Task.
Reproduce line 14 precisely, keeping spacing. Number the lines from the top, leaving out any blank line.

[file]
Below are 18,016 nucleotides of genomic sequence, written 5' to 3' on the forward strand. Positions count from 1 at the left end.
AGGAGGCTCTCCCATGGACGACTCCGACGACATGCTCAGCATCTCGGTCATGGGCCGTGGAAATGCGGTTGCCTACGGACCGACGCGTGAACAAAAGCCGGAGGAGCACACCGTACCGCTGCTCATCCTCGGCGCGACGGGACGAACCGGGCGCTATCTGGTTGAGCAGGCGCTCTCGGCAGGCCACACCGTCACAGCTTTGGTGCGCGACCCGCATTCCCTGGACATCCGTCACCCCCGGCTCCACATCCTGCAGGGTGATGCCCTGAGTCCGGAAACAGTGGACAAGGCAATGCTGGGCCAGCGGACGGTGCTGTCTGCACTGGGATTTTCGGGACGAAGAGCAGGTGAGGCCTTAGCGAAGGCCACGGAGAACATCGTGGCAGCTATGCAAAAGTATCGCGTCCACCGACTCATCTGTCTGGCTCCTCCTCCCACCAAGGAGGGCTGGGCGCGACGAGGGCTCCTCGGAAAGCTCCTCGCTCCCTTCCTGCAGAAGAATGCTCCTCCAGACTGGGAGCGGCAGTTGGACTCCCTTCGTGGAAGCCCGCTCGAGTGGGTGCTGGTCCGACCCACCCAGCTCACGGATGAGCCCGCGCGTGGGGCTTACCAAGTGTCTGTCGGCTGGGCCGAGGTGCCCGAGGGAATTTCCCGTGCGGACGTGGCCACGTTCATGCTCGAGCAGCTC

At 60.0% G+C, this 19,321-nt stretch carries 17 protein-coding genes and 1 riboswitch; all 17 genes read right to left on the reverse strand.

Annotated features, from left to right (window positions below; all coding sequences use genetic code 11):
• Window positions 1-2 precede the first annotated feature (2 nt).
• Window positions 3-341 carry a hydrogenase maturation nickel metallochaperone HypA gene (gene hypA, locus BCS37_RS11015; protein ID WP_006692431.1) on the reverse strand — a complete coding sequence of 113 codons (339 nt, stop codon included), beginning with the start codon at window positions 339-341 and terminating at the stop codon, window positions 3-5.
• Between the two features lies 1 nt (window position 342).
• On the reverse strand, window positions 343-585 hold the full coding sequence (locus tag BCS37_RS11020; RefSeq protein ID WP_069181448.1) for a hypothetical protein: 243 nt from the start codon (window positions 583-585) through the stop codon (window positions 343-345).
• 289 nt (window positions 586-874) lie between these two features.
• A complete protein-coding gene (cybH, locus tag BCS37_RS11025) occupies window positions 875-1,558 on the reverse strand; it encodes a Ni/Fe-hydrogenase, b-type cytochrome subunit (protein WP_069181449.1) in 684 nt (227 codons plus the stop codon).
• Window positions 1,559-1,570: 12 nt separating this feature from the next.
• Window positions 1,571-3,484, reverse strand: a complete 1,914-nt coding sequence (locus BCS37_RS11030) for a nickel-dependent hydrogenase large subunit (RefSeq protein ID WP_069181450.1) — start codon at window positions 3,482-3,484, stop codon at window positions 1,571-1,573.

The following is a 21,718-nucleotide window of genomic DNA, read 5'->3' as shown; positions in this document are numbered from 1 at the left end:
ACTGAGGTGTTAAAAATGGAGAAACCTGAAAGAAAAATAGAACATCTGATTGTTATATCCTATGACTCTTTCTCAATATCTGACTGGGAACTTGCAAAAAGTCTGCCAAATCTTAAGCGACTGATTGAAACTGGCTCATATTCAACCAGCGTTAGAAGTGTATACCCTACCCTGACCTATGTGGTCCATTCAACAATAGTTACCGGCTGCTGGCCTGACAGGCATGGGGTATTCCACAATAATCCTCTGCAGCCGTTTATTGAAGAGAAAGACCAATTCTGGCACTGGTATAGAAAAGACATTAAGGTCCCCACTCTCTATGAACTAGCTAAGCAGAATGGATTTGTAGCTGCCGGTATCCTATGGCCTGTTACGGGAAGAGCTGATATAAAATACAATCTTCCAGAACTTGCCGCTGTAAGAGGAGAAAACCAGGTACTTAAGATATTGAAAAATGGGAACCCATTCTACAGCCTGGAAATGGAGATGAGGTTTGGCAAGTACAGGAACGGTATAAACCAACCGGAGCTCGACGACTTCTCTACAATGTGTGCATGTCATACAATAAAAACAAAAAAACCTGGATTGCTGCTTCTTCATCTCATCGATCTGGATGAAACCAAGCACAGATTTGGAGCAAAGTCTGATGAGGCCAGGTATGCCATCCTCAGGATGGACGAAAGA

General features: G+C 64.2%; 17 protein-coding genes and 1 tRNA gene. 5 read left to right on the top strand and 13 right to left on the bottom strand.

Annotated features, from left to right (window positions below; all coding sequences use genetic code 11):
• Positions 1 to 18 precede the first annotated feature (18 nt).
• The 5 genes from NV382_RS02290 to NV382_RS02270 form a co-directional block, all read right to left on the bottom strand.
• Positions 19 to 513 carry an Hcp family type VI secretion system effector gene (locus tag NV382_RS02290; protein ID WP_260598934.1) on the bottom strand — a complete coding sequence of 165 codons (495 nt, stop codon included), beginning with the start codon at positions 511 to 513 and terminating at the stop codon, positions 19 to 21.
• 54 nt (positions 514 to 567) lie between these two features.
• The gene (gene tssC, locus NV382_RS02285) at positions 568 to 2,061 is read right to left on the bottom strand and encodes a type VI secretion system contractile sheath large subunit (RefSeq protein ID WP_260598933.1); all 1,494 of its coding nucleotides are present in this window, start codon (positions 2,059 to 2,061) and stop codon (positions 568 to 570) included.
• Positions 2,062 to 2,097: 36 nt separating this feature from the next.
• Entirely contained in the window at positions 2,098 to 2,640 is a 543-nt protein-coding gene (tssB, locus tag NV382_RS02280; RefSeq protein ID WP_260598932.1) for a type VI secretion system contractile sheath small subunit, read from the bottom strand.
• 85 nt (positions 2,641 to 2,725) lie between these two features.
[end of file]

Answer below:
ACTGAGGTGTTAAAAATGGAGAAACCTGAAAGAAAAATAGAACATCTGATTGTTATATCCTATGACTCTTTCTCAATATCTGACTGGGAACTTGCAAAAAGTCTGCCAAATCTTAAGCGACTGATTGAAACTGGCTCATATTCAACCAGCGTTAGAAGTGTATACCCTACCCTGACCTATGTGGTCCATTCAACAATAGTTACCGGCTGCTGGCCTGACAGGCATGGGGTATTCCACAATAATCCTCTGCAGCCGTTTATTGAAGAGAAAGACCAATTCTGGCACTGGTATAGAAAAGACATTAAGGTCCCCACTCTCTATGAACTAGCTAAGCAGAATGGATTTGTAGCTGCCGGTATCCTATGGCCTGTTACGGGAAGAGCTGATATAAAATACAATCTTCCAGAACTTGCCGCTGTAAGAGGAGAAAACCAGGTACTTAAGATATTGAAAAATGGGAACCCATTCTACAGCCTGGAAATGGAGATGAGGTTTGGCAAGTACAGGAACGGTATAAACCAACCGGAGCTCGACGACTTCTCTACAATGTGTGCATGTCATACAATAAAAACAAAAAAACCTGGATTGCTGCTTCTTCATCTCATCGATCTGGATGAAACCAAGCACAGATTTGGAGCAAAGTCTGATGAGGCCAGGTATGCCATCCTCAGGATGGACGAAAGA